The Globe is laying the groundwork for “a no-sacred-cows analysis” of its newsroom and print business, according to a new memo from editor Brian McGrory. The Globe’s “reinvention initiative” will explore how the Globe can rethink both its internal production processes (“Is our beat structure outdated?”) to bigger questions about its print operations (“Should we publish seven days a week? Do print and digital relate in the right ways?”).
Read the full piece at Nieman Journalism Lab
Unfortunately, the questions being asked by the Boston Globe’s editor betray that actually there are some sacred cows.
“Are we doing print right” and “Are our beats set up right” imply a goal of finding some sort of adjustment of those and other apparently still-valued aspects of the current operation. They do not imply a willingness to consider the more fundamental questions of, for instance, whether print and beats, or in fact any classic-style news products and news workers, serve to accomplish the organization’s core news purpose in the changed media ecosystem.
I’m reminded of a management approach called zero-based budgeting that reach its height of popularity back in the 1970s. It required managers to plan their new year’s budget as if starting their departments from scratch, justifying every dollar of planned expenditure starting from zero rather than just adjusting the previous year’s spending up or down some.
The advantages of zero-based budgeting were measurable and compelling in terms of efficient resource and fiscal management.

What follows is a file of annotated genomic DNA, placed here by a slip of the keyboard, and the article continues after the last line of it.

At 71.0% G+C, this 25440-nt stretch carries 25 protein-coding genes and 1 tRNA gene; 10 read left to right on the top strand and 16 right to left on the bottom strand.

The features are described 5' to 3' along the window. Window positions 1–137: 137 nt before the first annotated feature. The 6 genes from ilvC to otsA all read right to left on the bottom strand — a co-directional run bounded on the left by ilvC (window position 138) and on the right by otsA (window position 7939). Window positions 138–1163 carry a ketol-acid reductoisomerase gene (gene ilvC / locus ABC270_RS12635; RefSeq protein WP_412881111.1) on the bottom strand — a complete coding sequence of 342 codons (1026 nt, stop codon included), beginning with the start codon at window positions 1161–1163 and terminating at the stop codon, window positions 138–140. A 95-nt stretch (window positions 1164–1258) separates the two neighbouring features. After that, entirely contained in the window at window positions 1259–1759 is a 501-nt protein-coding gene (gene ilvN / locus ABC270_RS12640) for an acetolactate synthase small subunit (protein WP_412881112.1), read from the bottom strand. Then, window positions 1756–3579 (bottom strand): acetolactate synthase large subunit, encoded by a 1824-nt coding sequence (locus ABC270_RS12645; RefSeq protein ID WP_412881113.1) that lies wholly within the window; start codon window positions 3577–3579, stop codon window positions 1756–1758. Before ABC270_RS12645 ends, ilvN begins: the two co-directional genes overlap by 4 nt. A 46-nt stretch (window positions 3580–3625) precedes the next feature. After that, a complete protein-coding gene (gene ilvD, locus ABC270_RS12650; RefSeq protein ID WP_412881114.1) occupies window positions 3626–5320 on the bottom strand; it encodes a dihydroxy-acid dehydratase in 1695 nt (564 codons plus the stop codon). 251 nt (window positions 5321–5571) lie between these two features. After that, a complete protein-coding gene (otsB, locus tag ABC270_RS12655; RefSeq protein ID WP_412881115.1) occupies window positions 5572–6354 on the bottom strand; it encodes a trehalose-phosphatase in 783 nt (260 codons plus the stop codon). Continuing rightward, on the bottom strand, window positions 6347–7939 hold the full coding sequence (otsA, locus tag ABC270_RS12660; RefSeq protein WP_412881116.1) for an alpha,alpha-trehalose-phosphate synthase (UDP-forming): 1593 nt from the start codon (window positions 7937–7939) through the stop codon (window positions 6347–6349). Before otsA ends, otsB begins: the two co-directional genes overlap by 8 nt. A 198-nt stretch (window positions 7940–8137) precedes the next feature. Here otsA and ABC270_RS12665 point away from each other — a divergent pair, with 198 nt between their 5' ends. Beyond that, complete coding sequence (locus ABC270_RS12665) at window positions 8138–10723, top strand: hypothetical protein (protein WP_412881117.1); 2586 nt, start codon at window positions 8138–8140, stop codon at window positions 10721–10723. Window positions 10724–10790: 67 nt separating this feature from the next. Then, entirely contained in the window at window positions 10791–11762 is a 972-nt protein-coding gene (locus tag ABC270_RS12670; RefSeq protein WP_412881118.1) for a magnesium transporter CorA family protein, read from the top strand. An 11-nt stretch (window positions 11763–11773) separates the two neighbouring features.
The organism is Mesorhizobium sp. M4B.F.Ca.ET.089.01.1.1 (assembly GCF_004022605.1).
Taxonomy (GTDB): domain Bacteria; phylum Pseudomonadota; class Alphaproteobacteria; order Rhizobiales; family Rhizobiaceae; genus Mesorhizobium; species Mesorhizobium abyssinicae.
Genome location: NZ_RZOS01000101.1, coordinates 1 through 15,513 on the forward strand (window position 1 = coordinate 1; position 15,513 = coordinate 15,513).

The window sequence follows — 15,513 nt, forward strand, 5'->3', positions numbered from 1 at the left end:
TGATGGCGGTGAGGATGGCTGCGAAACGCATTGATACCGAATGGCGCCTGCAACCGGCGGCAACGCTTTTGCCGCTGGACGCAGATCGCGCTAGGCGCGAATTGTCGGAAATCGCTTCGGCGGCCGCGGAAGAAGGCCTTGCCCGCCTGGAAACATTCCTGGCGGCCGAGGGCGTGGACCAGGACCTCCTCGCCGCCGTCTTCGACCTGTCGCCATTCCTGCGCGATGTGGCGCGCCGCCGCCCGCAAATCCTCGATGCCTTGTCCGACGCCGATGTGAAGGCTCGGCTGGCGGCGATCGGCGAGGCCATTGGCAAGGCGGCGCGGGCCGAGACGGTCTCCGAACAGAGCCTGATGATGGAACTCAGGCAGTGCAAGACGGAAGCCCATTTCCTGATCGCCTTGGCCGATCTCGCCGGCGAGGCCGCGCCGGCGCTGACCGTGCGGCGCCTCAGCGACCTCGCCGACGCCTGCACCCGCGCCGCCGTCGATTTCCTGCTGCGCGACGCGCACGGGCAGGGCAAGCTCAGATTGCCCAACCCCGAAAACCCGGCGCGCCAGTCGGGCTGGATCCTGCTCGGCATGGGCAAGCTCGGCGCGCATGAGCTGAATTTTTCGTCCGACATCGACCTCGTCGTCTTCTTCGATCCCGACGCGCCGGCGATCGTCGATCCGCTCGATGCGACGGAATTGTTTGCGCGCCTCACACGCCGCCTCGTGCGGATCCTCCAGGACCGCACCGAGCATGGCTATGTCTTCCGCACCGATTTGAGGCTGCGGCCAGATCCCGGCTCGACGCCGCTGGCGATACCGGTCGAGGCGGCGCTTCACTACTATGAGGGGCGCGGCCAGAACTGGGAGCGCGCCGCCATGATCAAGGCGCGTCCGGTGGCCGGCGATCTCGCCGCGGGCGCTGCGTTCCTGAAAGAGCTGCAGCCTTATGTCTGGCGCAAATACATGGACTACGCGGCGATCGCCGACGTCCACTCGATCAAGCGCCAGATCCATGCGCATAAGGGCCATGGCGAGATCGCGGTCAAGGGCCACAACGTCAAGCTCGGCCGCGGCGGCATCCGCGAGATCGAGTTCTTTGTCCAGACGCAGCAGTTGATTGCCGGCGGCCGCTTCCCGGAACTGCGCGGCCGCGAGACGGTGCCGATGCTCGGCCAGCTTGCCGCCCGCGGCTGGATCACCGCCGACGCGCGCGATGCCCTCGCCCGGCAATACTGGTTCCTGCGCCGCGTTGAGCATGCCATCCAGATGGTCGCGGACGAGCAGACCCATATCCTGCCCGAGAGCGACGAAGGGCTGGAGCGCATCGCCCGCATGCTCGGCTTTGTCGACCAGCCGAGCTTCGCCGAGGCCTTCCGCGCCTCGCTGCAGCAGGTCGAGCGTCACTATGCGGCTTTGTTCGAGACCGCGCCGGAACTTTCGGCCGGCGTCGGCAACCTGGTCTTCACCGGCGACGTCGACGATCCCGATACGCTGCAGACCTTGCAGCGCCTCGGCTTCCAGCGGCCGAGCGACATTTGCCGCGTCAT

But more significantly, for those organizations and businesses that really did it right by thoroughly evaluating not only what they do and how they do it, but also why they do it, zero-based budgeting had an almost miraculously rejuvenating effect on a company. Organizational focus was razor-sharpened, innovation was kick-started, communication and coordination were increased, decision-making was streamlined and staff commitment and motivation reached new peaks.
That all derived from the fact that the process did really eschewed sacred cows rather than just giving lip service to the idea.
However, in those pre-personal-computer, pre-digital-spreadsheet, pre-Internet, pre-cloud days, zero-based budgeting quickly fell out of favor because of the tremendous amount of information it required be generated and regenerated every year. Managing all that data quickly became so expensive that the process was counterproductive as an exercise in fiscal efficiency.
At least that’s what was said when zero-based budgeting was shut down in favor of more traditional approaches that, as a byproduct, did not so thoroughly challenge the organization’s basic assumptions and sacred cows.
Interestingly, a recent article from The New York Times indicates zero-based budgeting and the mindset that goes with it might be coming back, at least in some companies.
Just not so much at traditional mainstream media companies.